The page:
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Personal profile

Research Biography

Professor Claire Smith is an anthropological archaeologist with the College of Humanities, Arts and Social Sciences. She specialises in symbolic communication. The materials she analyses range from rock art, statues and monuments to memorials, graves and social media. She decodes patterns in human behaviours to interpret the past, understand the present and envisage the future.

Claire Smith has produced 13 books and more than 150 publications in English, Spanish, Catalan, Arabic, Russian, Portuguese and Japanese. She is editor of the 11-volume Encyclopedia of Global Archaeology. Of 804 books, this is the 2nd most highly cited work in Springer's Humanities, Social Sciences and Law collections for 2014. It has had over 300,000 downloads.

In 2018, the Royal Anthropological Institute awarded Claire Smith the Lucy Mair Medal and Marsh Award, for sustained research with Australian Aboriginal communities that has contributed to human dignity. She is a University Medalist and former Fulbright PostDoctoral Fellow with the American University and the Smithsonian Institution's National Museum of Natural History.

Claire Smith has held one-year visiting posts at Columbia University in New York and at the University of Newcastle. In addition, she has been a short-term visiting scholar at Cape Town University, the University of Denver, Lock Haven University, Kyushu University and the Indian Institute of Technology, Gandhinagar.

As the twice-elected President of the World Archaeological Congress (2003-2014) Claire Smith is committed to intellectually enriching academia by strengthening the global impact of research by scholars from low-income countries.

Claire Smith has raised over $4 million in funding for humanities research projects, including two Fulbright awards and seven grants from the Australian Research Council. Her areas of specialist expertise include culturally informed sustainable development in Indigenouos communities, Indigenous archaeology, rock art, gender, archaeological ethics, global archaeology and socially mediated terrorism.

Research Interests

Claire Smith has a broad intellectual vision and an inter-disciplinary approach to research, teaching and engagement. While she conducts occasional fieldwork with Indigenous groups in Asia and North America, her primary research is with Indigenous Australia. Her theoretical focus is symbolic communication. She has undertaken collaborative projects with scholars from cultural studies, history, Indigenous studies, Indonesian studies, philosophy, anthropology and theology.

Since 1990, Claire has worked annually with Aboriginal communities in the Barunga region, Northern Territory, Australia. In 2019, her fieldwork is focusing on 1) identifying unmarked graves and 2) developing culturally sustainable health care services. She is working in partnership with Sunrise Health Service Aboriginal Corporation and the Royal Flying Doctor Service. Her research draws on generative and ground-up methods in which change is generated by collaborative research that engages Aboriginal knowledge practices. It takes a family-centred, culturally-informed, strengths-based approach that foregrounds cultural leadership, Aboriginal family values and individual aspirations. The research team aims to Bridge the Gap of cultural knowledge between Aboriginal and non-Aboriginal people in order to Close the Gap in health, longivity, education and employment.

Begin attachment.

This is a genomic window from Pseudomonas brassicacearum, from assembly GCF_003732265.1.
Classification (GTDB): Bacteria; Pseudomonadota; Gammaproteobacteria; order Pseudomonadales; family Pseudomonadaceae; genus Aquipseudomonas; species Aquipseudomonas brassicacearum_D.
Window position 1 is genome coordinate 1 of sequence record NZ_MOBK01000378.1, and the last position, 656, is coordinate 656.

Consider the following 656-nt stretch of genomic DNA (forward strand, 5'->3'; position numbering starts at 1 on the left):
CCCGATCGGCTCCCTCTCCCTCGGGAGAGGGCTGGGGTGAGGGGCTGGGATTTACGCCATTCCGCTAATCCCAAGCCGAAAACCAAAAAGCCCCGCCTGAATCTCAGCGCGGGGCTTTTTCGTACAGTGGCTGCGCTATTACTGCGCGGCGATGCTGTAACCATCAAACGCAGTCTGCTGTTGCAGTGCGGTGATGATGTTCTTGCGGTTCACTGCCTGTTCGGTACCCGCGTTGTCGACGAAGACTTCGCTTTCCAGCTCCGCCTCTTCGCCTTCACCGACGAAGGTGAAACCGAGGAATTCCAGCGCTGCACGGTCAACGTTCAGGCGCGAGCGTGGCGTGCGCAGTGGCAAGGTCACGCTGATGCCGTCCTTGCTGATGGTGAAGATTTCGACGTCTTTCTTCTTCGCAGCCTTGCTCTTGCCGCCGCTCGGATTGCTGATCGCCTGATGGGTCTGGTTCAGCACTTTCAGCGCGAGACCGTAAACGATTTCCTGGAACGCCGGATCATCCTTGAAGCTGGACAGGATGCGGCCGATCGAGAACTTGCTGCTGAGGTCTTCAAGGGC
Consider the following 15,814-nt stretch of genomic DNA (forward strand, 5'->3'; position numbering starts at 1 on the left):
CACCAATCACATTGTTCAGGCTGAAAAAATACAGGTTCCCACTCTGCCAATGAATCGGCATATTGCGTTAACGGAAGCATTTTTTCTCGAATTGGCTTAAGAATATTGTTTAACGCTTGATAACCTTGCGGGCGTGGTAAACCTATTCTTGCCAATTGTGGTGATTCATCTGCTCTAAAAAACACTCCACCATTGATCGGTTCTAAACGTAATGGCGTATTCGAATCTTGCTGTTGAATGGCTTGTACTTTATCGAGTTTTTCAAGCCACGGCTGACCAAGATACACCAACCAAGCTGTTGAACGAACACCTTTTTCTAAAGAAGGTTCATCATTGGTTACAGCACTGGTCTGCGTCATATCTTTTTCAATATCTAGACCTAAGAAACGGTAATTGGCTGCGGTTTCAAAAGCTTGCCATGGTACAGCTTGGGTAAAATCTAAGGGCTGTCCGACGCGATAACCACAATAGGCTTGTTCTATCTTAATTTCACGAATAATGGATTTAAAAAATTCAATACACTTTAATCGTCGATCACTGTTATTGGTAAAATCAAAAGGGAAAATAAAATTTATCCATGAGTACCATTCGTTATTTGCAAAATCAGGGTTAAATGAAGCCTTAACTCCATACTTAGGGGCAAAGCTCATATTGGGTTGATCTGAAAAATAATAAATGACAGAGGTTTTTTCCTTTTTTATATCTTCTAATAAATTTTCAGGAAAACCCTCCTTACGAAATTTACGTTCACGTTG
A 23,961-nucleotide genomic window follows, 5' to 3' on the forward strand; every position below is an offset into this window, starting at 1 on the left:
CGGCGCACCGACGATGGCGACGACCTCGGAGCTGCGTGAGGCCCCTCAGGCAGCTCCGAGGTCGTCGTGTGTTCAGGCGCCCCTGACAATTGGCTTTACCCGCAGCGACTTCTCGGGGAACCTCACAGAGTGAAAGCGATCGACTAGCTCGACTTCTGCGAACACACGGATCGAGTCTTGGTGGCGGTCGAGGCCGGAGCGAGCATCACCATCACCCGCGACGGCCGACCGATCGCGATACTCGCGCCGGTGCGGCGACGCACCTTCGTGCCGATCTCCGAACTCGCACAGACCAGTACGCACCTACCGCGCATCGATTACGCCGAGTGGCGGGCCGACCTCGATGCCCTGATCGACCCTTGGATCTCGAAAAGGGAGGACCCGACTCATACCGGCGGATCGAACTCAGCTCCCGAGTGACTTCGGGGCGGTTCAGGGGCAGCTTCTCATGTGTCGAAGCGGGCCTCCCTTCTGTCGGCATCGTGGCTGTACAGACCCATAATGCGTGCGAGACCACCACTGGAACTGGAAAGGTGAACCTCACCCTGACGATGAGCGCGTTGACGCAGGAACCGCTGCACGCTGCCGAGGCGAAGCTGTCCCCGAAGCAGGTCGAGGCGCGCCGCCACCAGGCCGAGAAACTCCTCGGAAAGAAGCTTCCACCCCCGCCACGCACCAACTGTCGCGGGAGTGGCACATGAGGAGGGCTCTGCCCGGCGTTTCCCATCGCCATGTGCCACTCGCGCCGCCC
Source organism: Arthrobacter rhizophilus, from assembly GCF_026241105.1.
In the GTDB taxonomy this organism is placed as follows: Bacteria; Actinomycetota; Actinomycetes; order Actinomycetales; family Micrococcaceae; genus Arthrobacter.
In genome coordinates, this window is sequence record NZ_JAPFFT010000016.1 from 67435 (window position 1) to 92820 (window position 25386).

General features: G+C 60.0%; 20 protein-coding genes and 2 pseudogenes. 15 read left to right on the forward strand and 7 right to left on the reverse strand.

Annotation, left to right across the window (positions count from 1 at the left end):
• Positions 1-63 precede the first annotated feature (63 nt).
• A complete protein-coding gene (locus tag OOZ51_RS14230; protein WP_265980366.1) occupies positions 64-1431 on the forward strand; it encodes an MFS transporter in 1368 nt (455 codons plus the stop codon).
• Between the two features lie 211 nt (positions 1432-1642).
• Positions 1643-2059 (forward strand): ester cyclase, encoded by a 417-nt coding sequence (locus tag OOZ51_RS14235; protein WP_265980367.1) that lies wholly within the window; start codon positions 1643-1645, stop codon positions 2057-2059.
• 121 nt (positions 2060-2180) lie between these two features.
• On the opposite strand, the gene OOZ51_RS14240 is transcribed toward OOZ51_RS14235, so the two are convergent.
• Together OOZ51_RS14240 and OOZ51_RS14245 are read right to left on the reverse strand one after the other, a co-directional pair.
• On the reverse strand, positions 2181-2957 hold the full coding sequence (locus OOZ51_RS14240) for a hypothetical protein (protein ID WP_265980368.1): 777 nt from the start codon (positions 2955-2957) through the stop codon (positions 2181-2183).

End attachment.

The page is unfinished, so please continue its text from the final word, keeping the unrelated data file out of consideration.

Claire has supervised the completion of 36 research theses: eleven Doctoral, five Masters and twenty Honours. She has examined 28 Masters and Doctoral theses for universities in Australia, New Zealand, South Africa, Spain and the USA. Her former students, postdoctoral researchers and formal mentees have established high level careers in government, museums, research organizations, and archaeological consulting companies. A significant number have launched academic careers, at Griffith University, Charles Darwin University, and Flinders University in Australia; the University of Valencia and the University of Barcelona in Spain; and the University of Cologne, Germany.

Her current book, with Koji Mizoguchi, is Global Social Archaeologies: Making a Difference in a World of Strangers (Routlege 2019).  

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Research Output

Global Social Archaeologies: Making a Difference in a World of Strangers

Smith, C. & Mizoguchi, K., 2019, 1st ed. London: Routledge. 298 p.

Research output: Book/ReportBook

  • Pursuing social justice through collaborative archaeologies in Aboriginal Australia

    Smith, C., Burke, H., Ralph, J., Pollard, K., Gorman, A., Wilson, C., Hemming, S., Rigney, D., Wesley, D., Morrison, M., McNaughton, D., Domingo, I., Moffat, I., Roberts, A., Koolmatrie, J., Wilika, J., Pamkal, B. & Jackson, G., 30 Sep 2019, In : Archaeologies. 15, 3, p. 1-34 34 p.

    Research output: Contribution to journalArticle

  • 2 Citations (Scopus)

    A new framework for interpreting contact rock art. Reassessing the rock art at Nackara Springs, South Australia

    Smith, C., Ralph, J., Lower, K., McKinnon, J., Ebbs, M. & Copley Senior, V., 2017, The Oxford Handbook of the Archaeology and Anthropology of Rock Art. David, B. & McNiven, I. J. (eds.). Oxford University Press, p. 587-610 24 p.

    Research output: Chapter in Book/Report/Conference proceedingChapter

  • 1 Citation (Scopus)